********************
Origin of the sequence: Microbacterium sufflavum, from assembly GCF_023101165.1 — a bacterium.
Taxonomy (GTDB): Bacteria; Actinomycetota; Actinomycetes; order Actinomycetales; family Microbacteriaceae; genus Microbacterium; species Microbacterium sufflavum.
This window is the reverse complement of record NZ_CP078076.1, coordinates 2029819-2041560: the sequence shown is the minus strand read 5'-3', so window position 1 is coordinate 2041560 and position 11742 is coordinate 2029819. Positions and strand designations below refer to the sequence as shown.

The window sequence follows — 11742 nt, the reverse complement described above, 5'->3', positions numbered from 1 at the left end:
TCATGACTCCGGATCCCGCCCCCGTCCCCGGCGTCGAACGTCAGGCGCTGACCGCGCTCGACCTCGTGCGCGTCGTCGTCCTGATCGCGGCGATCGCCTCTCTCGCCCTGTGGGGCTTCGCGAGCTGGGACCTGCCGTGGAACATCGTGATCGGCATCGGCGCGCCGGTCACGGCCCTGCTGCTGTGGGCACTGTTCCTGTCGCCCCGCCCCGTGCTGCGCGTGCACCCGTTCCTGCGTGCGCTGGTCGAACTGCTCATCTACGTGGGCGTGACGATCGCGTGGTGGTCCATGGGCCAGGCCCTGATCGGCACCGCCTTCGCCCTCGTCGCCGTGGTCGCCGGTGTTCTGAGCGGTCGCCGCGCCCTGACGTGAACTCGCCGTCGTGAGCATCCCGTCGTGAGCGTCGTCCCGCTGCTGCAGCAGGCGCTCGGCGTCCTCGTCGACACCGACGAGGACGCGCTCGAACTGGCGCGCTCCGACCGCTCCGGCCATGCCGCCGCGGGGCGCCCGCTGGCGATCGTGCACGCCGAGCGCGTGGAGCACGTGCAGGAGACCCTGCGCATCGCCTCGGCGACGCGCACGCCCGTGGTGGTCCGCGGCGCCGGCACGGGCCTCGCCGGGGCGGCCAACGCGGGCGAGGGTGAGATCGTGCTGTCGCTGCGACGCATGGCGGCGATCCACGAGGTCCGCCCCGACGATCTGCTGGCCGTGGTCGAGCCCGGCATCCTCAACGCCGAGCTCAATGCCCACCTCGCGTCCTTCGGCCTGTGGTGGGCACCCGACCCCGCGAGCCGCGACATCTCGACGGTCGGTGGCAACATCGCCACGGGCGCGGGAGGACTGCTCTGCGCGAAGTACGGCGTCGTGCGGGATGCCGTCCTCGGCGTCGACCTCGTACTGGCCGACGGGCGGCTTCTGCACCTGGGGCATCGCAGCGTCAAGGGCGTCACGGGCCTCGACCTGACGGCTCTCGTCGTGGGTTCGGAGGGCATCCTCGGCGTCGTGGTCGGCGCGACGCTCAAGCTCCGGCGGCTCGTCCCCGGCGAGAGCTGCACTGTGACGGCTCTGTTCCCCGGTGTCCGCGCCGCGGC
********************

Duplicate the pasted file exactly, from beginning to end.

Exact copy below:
Origin of the sequence: Microbacterium sufflavum, from assembly GCF_023101165.1 — a bacterium.
Taxonomy (GTDB): Bacteria; Actinomycetota; Actinomycetes; order Actinomycetales; family Microbacteriaceae; genus Microbacterium; species Microbacterium sufflavum.
This window is the reverse complement of record NZ_CP078076.1, coordinates 2029819-2041560: the sequence shown is the minus strand read 5'-3', so window position 1 is coordinate 2041560 and position 11742 is coordinate 2029819. Positions and strand designations below refer to the sequence as shown.

The window sequence follows — 11742 nt, the reverse complement described above, 5'->3', positions numbered from 1 at the left end:
TCATGACTCCGGATCCCGCCCCCGTCCCCGGCGTCGAACGTCAGGCGCTGACCGCGCTCGACCTCGTGCGCGTCGTCGTCCTGATCGCGGCGATCGCCTCTCTCGCCCTGTGGGGCTTCGCGAGCTGGGACCTGCCGTGGAACATCGTGATCGGCATCGGCGCGCCGGTCACGGCCCTGCTGCTGTGGGCACTGTTCCTGTCGCCCCGCCCCGTGCTGCGCGTGCACCCGTTCCTGCGTGCGCTGGTCGAACTGCTCATCTACGTGGGCGTGACGATCGCGTGGTGGTCCATGGGCCAGGCCCTGATCGGCACCGCCTTCGCCCTCGTCGCCGTGGTCGCCGGTGTTCTGAGCGGTCGCCGCGCCCTGACGTGAACTCGCCGTCGTGAGCATCCCGTCGTGAGCGTCGTCCCGCTGCTGCAGCAGGCGCTCGGCGTCCTCGTCGACACCGACGAGGACGCGCTCGAACTGGCGCGCTCCGACCGCTCCGGCCATGCCGCCGCGGGGCGCCCGCTGGCGATCGTGCACGCCGAGCGCGTGGAGCACGTGCAGGAGACCCTGCGCATCGCCTCGGCGACGCGCACGCCCGTGGTGGTCCGCGGCGCCGGCACGGGCCTCGCCGGGGCGGCCAACGCGGGCGAGGGTGAGATCGTGCTGTCGCTGCGACGCATGGCGGCGATCCACGAGGTCCGCCCCGACGATCTGCTGGCCGTGGTCGAGCCCGGCATCCTCAACGCCGAGCTCAATGCCCACCTCGCGTCCTTCGGCCTGTGGTGGGCACCCGACCCCGCGAGCCGCGACATCTCGACGGTCGGTGGCAACATCGCCACGGGCGCGGGAGGACTGCTCTGCGCGAAGTACGGCGTCGTGCGGGATGCCGTCCTCGGCGTCGACCTCGTACTGGCCGACGGGCGGCTTCTGCACCTGGGGCATCGCAGCGTCAAGGGCGTCACGGGCCTCGACCTGACGGCTCTCGTCGTGGGTTCGGAGGGCATCCTCGGCGTCGTGGTCGGCGCGACGCTCAAGCTCCGGCGGCTCGTCCCCGGCGAGAGCTGCACTGTGACGGCTCTGTTCCCCGGTGTCCGCGCCGCGGC